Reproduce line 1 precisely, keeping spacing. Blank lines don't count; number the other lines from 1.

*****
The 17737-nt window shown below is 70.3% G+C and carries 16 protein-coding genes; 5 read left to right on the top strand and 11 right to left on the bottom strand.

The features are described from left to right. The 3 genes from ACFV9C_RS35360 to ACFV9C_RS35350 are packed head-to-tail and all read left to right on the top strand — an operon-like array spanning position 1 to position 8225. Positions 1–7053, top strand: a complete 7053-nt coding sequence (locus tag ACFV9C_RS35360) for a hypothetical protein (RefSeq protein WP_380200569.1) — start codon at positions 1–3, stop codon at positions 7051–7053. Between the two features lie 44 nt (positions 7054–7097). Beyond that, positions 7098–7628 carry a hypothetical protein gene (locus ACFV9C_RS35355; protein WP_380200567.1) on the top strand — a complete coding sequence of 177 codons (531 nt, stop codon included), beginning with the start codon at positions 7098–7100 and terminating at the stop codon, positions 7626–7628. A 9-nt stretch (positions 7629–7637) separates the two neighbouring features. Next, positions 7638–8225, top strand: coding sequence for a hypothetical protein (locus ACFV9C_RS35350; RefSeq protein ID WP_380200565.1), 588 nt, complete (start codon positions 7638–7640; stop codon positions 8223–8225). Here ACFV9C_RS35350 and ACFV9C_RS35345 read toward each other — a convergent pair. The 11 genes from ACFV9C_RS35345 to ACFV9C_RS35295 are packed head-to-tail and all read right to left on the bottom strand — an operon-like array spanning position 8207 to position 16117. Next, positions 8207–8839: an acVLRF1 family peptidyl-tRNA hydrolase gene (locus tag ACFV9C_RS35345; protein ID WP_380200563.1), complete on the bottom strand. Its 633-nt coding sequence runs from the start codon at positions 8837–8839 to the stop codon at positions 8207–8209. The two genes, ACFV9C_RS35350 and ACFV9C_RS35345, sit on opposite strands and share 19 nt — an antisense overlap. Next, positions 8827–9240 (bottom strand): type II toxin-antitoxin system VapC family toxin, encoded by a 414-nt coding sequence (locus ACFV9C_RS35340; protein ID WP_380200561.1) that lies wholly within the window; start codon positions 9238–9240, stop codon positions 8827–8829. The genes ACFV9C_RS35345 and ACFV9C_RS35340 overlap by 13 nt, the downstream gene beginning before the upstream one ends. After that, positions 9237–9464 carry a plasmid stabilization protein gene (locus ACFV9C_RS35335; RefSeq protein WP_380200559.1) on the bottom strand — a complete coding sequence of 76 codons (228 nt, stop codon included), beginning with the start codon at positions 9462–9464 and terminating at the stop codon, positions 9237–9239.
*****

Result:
The 17737-nt window shown below is 70.3% G+C and carries 16 protein-coding genes; 5 read left to right on the top strand and 11 right to left on the bottom strand.